http://darwins-god.blogspot.co.....olved.html

    Did DNA replication evolve twice independently? – Koonin
    Excerpt: However, several core components of the bacterial (DNA) replication machinery are unrelated or only distantly related to the functionally equivalent components of the archaeal/eukaryotic (DNA) replication apparatus.
    http://nar.oxfordjournals.org/.....27/17/3389

    Bacterial Cell Division and Peptidoglycan Synthesis: An Evolutionary Enigma – April 3, 2013
    Excerpt: In eukaryotes, cell division occurs by either meiosis (sex cells) or mitosis (somatic cells). Bacteria, however, undergo neither of those processes (they are asexual and contain no membrane-enclosed organelles or nuclei). Bacterial cell division occurs by a process known as binary fission. Rod-shaped bacteria (e.g. Escherichia coli or Salmonella typhimurium) elongate to twice their original length. This is followed by invagination of the cell membrane, and the formation of a septal ring in the middle (Vicente et al., 2006; Weiss, 2004). The elongated bacterial cell splits down the middle, forming two daughter cells. ,,,
    Now, here’s the conundrum. Consider the following two observations: (1) Critical to the elongation process is the severing of the peptidoglycan cell wall by the autolysins. (2) Critical to cell viability is the re-synthesis of the peptidoglycan cell wall. This has to be done in a coordinated fashion. Breaking of the cell wall can serve no adaptive utility until a mechanism has arisen for the simultaneous integration of peptidoglycan precursors. Indeed, without the latter mechanism, the cell is rendered non-viable. This is a classic example of what one might describe as an irreducibly complex system.
    – per evolutionnews

    Bacteria Too Complex To Be Primitive Eukaryote Ancestors – July 2010
    Excerpt: “Bacteria have long been considered simple relatives of eukaryotes,” wrote Alan Wolfe for his colleagues at Loyola. “Obviously, this misperception must be modified…. There is a whole process going on that we have been blind to.”,,, For one thing, Forterre and Gribaldo revealed serious shortcomings with the popular “endosymbiosis” model – the idea that a prokaryote engulfed an archaea and gave rise to a symbiotic relationship that produced a eukaryote.
    http://www.creationsafaris.com.....#20100712b

    Bacterial Complexity Revises Ideas About ‘Which Came First?’ – 2019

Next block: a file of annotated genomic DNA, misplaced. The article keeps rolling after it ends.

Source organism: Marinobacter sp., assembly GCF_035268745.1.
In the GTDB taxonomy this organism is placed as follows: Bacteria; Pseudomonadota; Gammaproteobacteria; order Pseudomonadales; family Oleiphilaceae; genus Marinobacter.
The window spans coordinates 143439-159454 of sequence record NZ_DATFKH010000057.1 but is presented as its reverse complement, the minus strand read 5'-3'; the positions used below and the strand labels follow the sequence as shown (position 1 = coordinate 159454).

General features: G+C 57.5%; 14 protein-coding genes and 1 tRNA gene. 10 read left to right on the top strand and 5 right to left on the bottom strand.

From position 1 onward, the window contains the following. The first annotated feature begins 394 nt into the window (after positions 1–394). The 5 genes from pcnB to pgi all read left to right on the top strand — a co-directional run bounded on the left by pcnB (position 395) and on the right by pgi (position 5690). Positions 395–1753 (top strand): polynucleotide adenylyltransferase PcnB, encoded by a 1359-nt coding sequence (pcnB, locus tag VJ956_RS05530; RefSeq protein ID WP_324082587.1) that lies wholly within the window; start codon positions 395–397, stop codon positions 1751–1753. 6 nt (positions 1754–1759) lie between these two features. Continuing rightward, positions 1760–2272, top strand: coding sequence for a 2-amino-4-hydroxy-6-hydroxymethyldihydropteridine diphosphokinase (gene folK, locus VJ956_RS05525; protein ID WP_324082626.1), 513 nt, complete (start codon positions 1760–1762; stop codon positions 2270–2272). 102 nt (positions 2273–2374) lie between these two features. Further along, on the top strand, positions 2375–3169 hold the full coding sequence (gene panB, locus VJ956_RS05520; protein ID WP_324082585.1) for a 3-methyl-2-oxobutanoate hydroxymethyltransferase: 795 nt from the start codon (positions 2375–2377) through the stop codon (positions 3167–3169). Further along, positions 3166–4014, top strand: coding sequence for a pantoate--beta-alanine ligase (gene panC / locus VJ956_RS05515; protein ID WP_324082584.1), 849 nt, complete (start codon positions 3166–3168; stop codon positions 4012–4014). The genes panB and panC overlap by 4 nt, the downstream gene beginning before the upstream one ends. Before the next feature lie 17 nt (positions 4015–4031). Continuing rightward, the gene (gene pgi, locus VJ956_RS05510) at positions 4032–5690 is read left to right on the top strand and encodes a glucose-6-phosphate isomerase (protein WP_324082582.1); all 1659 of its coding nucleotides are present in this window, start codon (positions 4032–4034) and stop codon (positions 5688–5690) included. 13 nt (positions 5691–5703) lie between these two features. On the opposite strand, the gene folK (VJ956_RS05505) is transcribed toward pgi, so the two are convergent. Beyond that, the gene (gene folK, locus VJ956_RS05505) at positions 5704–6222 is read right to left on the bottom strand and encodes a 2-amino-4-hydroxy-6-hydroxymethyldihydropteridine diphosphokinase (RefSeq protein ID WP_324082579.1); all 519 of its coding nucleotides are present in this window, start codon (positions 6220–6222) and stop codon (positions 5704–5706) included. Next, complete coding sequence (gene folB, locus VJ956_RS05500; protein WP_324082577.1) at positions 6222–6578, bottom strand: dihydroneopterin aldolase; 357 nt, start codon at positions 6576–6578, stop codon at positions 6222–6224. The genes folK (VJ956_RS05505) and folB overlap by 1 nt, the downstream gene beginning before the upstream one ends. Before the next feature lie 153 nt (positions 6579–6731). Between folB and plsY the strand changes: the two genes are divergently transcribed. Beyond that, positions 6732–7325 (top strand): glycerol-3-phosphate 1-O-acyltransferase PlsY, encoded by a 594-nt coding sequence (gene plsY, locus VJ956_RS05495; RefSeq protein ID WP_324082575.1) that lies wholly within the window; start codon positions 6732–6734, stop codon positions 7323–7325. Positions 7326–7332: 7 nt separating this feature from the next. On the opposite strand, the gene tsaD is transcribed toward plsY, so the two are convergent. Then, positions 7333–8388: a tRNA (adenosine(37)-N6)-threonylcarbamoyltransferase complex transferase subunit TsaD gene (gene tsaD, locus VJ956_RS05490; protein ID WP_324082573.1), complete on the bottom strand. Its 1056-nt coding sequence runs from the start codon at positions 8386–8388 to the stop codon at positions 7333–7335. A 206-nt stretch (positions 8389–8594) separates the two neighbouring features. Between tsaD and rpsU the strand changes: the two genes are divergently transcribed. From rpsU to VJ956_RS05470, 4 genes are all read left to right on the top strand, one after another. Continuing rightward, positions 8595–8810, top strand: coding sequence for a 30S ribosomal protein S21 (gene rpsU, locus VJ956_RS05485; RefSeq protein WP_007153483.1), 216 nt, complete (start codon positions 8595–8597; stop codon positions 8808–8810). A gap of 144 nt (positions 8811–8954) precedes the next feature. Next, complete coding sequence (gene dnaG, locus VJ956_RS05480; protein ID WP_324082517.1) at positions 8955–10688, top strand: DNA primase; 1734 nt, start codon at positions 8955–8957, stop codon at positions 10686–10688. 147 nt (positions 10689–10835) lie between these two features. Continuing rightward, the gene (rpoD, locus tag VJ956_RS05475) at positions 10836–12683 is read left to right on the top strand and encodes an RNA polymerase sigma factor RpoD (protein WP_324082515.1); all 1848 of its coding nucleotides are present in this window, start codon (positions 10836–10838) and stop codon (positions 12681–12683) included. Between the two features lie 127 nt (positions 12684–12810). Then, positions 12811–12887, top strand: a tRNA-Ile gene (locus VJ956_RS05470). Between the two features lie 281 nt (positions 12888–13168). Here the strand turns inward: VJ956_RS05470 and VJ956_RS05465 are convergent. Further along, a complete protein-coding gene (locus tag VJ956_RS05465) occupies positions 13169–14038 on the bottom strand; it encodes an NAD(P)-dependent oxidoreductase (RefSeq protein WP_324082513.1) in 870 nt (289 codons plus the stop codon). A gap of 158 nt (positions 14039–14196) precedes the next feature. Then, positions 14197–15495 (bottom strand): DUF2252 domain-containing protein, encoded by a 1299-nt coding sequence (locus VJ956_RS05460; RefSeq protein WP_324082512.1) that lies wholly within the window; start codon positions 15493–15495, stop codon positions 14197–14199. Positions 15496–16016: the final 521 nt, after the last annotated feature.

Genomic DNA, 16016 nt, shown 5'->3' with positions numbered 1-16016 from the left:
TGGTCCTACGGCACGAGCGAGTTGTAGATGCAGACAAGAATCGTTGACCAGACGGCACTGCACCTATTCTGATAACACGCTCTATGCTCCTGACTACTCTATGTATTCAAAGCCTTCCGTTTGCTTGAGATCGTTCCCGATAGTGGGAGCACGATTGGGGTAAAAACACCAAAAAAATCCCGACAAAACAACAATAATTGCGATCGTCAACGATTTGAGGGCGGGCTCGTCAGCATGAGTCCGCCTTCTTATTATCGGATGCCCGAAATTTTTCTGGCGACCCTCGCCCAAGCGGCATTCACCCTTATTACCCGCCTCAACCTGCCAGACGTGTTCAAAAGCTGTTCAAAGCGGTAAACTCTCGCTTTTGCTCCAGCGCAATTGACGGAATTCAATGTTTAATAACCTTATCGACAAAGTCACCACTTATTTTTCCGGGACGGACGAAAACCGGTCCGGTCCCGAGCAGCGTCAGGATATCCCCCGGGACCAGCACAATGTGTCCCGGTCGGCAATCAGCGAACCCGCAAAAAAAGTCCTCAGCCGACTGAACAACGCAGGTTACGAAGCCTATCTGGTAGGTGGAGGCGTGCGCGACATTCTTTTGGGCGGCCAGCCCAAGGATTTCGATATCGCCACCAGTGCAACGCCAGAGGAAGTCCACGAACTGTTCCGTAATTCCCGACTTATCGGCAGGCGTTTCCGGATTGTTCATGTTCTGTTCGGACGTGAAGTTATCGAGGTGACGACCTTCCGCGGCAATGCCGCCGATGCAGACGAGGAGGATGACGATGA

Excerpt: As the evolutionary story is usually told, first came the prokaryotes: the archaea and bacteria, which are often envisioned as simple bags of enzymes without an intricate structure. Then, more than 1.5 billion years ago, eukaryotes evolved, marking the advent of unprecedented cellular complexity and permanently transforming life on Earth, allowing for the rise of animals, plants, fungi and protists. The eukaryotes represented a substantial departure from their predecessors, and the transition from an all-prokaryote world to one that contained eukaryotes is often described as abrupt and explosive.
    But this version of events ignores the fact that, for the past few decades, researchers have been quietly uncovering many complex structures within prokaryotes, including membrane-bound organelles. In contrast to eukaryotes, which all have a suite of organelles in common, different groups of prokaryotes showcase their own specialized compartments. One kind of bacterial organelle, discovered in 1979, is essentially a little magnet wrapped in a lipid package; another hosts a series of reactions crucial for energy metabolism; still others serve as small storage units for nutrients.
    And that list is only growing as scientists discover more and more compartments within supposedly simple bacterial cells. “Bacteria are a lot more complex, in other words, and may have a lot more similarities in their biology to eukaryotes than people have assumed in the past,” said John Fuerst, a microbiologist at the University of Queensland in Australia. The very existence of organelles in these bacteria, coupled with intriguing parallels to the more familiar ones that characterize eukaryotes, has prompted scientists to revise how they think about the evolution of cellular complexity — all while offering new ways to probe the basic principles that underlie it.
    https://www.quantamagazine.org/bacterial-organelles-revise-ideas-about-which-came-first-20190612/

  3. 3
    Blastus says:

    Thank you BA77. That is a compelling list of comments on bacterial complexities.